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Naum Kleiman: Eisenstein on Paper review - a lavish journey into the unconscious | reviews, news & interviews

Naum Kleiman: Eisenstein on Paper review - a lavish journey into the unconscious

Naum Kleiman: Eisenstein on Paper review - a lavish journey into the unconscious

Another world to be found in the master film-maker's fantasy sketches

Eisenstein's 1922 stage construction for Tieck's 'Puss in Boots'

"From drawing, via the theatre, to the cinema". Naum Kleiman's  introductory qualification of Sergey Eisenstein's own self-perceived line in his Film Form is one that he follows in a necessarily selective and well-organised biography of the director as graphic artist, acompanied by over 500 previously unpublished illustrations.

We follow the phenomenon from the young fantasist of Riga, anthropomorphising creatures as society eccentrics, though stage designs indebted to Meyerhold's example - what one wouldn't give to see realisations of his sets and costumes for Shaw's Heartbreak House and Offenbach's The Tales of Hoffmann - and on to the revealing sketches for Alexander Nevsky and Ivan the Terrible, with a coda outlining Eisenstein's leaning towards choreography on the eve of his untimely death on 11 February 1948, less than a month after his 50th birthday.

Cover of Eisenstein on PaperBut there's so much between the lines that defies categorisation - those flowing, Matisse-like reductions of form which the master described as "emotional hieroglyphs of pre-cognition". He knew that often these were far from the work of a master draughtsman; rather they were like the offspring "of a fruit fly, that reproduces 12 times a year (?)"; they are "impulsive, sensuous, instinctive," complementing the conscious mastery of the finished cinematic masterpieces.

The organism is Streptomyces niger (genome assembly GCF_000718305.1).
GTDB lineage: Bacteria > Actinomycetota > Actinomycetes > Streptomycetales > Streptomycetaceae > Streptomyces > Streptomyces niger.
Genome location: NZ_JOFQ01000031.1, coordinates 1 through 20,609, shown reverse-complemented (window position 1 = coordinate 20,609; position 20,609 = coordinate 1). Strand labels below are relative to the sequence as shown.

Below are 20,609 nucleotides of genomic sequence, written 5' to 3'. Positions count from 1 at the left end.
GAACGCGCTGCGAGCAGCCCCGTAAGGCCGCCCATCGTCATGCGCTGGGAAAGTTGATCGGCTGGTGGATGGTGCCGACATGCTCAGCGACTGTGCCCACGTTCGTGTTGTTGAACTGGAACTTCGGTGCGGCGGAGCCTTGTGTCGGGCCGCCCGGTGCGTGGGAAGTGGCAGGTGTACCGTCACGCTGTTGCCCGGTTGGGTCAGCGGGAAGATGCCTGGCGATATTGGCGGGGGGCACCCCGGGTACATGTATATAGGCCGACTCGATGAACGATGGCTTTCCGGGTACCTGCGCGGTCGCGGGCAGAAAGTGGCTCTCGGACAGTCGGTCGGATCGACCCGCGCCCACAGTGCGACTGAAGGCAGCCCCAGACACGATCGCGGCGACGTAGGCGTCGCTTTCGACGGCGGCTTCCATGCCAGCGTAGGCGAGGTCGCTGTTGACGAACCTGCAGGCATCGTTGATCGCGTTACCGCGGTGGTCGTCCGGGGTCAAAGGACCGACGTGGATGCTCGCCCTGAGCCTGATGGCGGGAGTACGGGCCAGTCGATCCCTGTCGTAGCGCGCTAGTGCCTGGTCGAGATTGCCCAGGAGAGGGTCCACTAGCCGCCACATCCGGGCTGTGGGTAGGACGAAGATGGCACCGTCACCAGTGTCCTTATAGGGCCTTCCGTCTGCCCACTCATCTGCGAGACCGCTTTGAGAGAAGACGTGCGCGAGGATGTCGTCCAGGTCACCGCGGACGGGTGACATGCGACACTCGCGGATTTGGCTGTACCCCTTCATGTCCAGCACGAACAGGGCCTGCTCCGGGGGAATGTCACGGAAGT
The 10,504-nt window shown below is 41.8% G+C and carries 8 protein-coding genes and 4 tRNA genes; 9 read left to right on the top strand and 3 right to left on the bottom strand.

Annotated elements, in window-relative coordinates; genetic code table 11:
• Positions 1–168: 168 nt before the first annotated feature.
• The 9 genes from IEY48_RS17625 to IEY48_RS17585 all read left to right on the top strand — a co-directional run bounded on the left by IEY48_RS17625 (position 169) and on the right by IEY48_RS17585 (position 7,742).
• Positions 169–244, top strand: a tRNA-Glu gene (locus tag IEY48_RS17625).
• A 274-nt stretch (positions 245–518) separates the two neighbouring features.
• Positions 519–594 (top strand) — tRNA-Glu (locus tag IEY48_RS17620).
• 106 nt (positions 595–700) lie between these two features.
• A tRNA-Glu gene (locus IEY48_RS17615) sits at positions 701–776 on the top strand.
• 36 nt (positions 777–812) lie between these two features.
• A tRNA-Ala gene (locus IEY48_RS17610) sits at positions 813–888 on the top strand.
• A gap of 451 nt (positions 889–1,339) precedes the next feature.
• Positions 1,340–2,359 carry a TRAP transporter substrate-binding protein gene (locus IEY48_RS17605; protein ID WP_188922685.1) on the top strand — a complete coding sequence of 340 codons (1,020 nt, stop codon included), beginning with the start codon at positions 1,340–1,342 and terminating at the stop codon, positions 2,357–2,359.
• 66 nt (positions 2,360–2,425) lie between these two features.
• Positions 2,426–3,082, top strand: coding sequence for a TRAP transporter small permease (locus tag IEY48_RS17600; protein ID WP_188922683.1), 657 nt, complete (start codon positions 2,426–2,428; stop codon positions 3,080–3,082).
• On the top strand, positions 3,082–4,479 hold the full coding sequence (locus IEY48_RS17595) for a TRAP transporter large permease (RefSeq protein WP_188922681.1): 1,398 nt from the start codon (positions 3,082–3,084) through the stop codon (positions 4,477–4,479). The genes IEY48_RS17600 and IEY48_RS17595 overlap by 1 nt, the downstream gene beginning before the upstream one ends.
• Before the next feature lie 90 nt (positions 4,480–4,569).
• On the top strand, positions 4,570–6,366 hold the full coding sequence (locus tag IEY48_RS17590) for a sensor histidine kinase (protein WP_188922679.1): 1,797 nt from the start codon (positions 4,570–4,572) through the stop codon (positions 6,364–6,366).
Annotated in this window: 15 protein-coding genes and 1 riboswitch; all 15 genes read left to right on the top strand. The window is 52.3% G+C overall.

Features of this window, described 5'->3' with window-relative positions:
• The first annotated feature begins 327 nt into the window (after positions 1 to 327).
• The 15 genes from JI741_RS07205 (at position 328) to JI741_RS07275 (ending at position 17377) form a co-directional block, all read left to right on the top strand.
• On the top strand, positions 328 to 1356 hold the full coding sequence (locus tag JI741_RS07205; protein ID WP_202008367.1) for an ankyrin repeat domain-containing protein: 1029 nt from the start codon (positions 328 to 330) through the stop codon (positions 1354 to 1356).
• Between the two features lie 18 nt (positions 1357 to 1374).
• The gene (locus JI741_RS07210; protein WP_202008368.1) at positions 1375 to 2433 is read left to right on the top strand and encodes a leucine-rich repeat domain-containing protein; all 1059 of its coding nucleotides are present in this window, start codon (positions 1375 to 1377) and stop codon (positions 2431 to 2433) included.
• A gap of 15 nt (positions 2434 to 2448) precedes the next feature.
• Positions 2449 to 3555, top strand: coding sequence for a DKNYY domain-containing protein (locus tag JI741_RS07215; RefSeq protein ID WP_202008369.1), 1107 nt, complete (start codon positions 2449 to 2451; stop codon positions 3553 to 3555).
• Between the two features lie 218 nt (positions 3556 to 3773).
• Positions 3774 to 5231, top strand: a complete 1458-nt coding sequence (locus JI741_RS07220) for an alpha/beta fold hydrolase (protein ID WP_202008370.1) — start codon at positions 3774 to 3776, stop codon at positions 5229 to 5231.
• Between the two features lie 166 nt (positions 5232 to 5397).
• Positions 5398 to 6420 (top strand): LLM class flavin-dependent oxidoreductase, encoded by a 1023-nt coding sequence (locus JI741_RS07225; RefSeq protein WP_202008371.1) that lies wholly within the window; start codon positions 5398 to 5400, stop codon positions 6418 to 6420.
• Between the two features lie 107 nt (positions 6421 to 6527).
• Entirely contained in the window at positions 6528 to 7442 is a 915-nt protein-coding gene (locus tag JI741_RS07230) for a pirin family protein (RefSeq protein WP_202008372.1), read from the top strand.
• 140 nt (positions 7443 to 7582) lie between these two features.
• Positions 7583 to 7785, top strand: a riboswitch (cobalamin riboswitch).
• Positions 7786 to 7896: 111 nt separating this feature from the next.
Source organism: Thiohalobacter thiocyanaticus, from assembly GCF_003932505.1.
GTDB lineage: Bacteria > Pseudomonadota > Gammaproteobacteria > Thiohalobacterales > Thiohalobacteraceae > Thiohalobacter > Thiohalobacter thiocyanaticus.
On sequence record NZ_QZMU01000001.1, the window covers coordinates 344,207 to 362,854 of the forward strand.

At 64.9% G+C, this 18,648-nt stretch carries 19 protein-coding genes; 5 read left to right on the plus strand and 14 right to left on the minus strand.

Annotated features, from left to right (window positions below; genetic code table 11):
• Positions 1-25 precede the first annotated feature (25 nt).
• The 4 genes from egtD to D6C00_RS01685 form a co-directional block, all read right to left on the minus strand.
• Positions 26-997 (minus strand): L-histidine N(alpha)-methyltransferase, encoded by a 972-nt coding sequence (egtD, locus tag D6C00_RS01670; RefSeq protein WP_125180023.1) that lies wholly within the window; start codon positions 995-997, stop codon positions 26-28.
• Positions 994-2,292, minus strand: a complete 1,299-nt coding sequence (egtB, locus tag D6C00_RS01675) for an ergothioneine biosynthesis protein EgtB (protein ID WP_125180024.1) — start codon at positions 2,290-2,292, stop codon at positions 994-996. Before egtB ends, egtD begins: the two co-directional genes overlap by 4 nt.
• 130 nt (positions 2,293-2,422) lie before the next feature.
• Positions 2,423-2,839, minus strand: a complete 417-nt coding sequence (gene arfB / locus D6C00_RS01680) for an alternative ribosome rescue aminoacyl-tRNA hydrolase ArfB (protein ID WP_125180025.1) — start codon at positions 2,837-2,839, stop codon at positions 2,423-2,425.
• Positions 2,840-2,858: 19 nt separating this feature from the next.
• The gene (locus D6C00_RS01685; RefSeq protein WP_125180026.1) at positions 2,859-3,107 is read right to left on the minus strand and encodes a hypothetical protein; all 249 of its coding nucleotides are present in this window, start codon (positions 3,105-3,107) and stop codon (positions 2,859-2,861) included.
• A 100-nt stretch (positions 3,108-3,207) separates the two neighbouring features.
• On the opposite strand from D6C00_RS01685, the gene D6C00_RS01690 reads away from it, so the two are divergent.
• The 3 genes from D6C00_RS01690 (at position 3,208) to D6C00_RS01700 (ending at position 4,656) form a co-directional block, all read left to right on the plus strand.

The subjects are telling - religious, mythological, selectively dramatic (why the obsession with Macbeth's murder of King Duncan, one wonders, looking at one of the finest series reproduced here - one seen on the front cover pictured above?) And as well as the film sketches - none, incidentally, for the silent masterpieces, which means a gap of eight years in the visual biography - there are side-works. Eisenstein's regular use of telling red lines visualises the musical dimension in the Moscow decade, revelatory in a sequence devoted to Alexander Nevsky's Battle on the Ice, where we "see" the impact of Prokofiev's music in his colleague's pencil artistic strokes (an example pictured below).

Scene from Eisenstein's musical 'Nevsky' drawingCuriously the only element missing here is the phallocentric, probably because a selection of Eisenstein's erotic drawings has already appeared in print (as Dessins Secrets). There's not an erect penis in sight, and Kleiman rather glides over the issue of homoeroticism in the allegedly bisexual Eisenstein's work (though not his identification with "man, woman and child" represented in single figures). Even so, it is up to us to make what we will of that final, numinous appearance of the Diaghilev/Debussy/Nijinsky Faun transfigured in the "Afterword".

Kleiman has his own theories on its significance, which get a bit out of hand at the end. Still, better that than no sense of style, and no matter when it comes to the look of the thing. Beautifully produced, with admirable support from the perfectionist Kino Klassika foundation which brought us one of the live highlights of the year, October accompanied by an imaginative reconstruction of Edmund Meisel's original score, this is a work of art in itself to set alongside Eisenstein's major achievements.

Eisenstein described his flowing, Matisse-like reductions of form as 'emotional hieroglyphs of pre-cognition'


Editor Rating: 
Average: 4 (1 vote)

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